What is an Industrial Computer?
An industrial computer, also known as an IPC, is designed for tasks that are unique and focused on a particular purpose. Because IPCs are primarily used outside an office setting, they are built with more robust components than consumer/office products, are designed to last longer, and provide options for commercial, industrial, and harsh environments.
Many industrial computers are “fanless” to limit the amount of dust and particles being introduced to the internal components, thereby extending device life. Heat is dissipated through internal heat sinks connected to larger external heat sink fins.
Components are more robust with larger solders and thicker substrates. Vibration and shock ratings are typically reported as a routine specification. External chassis are designed to respond to temperature changes and movement. There are multiple mounting options, and some are designed to support vibration and shock isolation.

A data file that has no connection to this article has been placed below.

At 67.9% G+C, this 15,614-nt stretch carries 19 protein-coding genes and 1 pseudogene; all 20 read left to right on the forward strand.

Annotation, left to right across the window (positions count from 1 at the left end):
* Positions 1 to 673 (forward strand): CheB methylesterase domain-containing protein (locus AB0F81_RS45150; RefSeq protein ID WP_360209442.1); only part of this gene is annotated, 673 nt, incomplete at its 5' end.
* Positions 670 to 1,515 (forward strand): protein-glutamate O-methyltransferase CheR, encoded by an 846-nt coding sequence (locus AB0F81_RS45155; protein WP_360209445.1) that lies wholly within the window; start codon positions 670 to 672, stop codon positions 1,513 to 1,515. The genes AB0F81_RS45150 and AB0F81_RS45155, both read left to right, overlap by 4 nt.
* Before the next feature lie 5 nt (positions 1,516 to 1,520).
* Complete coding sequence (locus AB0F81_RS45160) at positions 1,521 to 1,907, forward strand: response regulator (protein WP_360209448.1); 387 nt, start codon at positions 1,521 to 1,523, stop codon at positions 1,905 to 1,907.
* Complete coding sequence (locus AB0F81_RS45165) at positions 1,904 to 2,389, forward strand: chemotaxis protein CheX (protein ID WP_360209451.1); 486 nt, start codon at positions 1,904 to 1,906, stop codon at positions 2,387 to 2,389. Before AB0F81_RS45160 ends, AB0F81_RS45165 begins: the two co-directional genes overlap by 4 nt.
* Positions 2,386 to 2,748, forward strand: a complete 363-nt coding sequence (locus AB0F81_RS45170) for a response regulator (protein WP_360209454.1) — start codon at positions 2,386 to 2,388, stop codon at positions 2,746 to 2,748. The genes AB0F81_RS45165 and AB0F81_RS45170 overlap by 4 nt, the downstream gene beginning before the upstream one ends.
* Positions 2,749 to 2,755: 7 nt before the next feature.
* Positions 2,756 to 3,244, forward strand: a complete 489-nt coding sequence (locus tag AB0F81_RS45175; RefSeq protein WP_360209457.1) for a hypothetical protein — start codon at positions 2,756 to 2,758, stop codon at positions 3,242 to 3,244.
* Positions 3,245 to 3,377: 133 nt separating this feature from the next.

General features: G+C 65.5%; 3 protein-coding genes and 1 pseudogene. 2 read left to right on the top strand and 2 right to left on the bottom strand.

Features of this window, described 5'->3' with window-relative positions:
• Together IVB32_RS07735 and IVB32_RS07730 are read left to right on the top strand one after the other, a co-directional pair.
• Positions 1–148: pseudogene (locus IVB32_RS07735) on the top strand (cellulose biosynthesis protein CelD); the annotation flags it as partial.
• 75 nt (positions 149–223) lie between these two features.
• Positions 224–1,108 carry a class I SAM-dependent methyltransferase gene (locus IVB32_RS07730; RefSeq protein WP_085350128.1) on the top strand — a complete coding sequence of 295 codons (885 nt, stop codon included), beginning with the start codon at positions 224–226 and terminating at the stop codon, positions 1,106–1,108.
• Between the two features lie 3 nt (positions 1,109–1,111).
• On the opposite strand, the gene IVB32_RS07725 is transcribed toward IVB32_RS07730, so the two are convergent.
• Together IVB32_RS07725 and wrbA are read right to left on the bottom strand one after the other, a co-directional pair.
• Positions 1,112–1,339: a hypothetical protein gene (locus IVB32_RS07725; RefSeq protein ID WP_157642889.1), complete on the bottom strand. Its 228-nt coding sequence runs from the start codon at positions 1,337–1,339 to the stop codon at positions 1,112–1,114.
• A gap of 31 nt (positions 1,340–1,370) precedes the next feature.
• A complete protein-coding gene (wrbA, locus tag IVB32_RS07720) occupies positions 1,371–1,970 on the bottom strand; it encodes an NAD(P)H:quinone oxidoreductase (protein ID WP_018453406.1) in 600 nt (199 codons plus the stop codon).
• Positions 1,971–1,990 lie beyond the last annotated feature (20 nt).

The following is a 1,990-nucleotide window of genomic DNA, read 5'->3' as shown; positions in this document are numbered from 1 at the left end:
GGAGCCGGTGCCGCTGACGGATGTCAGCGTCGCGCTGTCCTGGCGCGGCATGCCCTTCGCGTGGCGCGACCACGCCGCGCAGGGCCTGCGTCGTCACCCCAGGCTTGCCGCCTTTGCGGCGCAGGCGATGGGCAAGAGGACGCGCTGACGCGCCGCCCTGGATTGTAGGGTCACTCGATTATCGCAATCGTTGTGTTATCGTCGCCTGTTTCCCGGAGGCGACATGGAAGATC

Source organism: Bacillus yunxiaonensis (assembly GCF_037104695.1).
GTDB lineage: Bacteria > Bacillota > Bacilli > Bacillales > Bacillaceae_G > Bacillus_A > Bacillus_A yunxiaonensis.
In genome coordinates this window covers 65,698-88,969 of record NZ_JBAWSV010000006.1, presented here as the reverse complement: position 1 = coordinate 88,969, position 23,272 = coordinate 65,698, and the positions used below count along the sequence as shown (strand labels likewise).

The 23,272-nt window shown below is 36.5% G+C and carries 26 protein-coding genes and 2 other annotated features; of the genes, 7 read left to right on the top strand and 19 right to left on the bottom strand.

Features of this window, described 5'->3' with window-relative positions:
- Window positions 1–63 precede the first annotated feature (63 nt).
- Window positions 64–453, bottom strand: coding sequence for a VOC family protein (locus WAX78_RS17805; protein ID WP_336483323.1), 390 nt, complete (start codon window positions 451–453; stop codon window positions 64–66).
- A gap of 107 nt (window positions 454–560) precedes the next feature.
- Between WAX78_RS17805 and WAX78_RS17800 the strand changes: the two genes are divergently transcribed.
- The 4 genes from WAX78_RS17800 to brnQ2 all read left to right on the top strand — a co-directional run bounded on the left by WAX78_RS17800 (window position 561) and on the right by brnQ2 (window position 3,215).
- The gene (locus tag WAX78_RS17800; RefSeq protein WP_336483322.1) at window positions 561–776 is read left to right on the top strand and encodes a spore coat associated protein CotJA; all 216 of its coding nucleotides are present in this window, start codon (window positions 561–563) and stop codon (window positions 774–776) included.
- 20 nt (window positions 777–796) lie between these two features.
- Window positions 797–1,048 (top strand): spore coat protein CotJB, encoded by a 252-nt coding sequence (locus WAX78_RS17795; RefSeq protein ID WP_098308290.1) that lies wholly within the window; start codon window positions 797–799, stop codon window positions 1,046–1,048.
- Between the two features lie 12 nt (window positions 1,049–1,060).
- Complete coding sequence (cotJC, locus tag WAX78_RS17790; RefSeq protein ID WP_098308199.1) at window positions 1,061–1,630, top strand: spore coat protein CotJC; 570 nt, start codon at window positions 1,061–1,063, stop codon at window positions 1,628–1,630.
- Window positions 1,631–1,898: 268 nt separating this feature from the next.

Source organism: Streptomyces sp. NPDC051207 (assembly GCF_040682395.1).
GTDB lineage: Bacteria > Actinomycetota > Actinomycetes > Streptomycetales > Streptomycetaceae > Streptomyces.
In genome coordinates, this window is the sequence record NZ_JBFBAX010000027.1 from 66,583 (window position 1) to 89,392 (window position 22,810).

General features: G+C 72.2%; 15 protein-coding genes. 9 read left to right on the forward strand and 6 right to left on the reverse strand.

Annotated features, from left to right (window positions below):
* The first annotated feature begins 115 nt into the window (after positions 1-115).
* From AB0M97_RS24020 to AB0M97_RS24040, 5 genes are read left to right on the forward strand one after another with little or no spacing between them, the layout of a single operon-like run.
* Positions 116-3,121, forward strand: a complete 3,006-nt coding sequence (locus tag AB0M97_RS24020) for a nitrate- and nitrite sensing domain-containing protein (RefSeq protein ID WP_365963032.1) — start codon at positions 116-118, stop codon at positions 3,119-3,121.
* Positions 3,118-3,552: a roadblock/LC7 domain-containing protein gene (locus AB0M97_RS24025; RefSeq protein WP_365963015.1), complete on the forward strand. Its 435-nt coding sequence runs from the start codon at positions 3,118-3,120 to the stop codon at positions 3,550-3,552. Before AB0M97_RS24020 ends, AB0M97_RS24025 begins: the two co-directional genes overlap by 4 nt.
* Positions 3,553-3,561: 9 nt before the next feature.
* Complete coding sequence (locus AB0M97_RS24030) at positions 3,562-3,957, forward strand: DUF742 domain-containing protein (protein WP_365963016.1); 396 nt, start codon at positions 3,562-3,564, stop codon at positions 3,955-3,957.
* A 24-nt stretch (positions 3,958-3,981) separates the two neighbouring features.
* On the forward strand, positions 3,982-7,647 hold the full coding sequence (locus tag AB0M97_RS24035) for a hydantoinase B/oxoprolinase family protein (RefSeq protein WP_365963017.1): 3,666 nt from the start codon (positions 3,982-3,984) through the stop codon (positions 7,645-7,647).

Conformal coatings can add electronic and dust protection. Chassis can shut out dust, resist water, or allow for underwater operation. The variety of size is reflective of the wide variety of industrial uses.
An industrial computer does not have to be tuff. Computers with targeted sophistication with purpose-built components are used in surveillance systems, factory floors, and warehouse robotics. Some look like a traditional desktop or rack system, but the components, input/output ports, and compute power are nothing like an office desktop.
Some monitors are also industrial grade and, when combined with a computer, are called Panel PCs. These are common in manufacturing plants, data control points, and operation locations. Some are highly ruggedized and can be cleaned with harsh chemicals and firehose strength jets of liquid.
Small industrial computers located “at the edge” are possible due to their rugged design, low energy consumption, increased reliability, and enhanced performance. The possibilities for AI (Artificial Intelligence) inference and execution are quickly expanding based on the industrial computer class of hardware.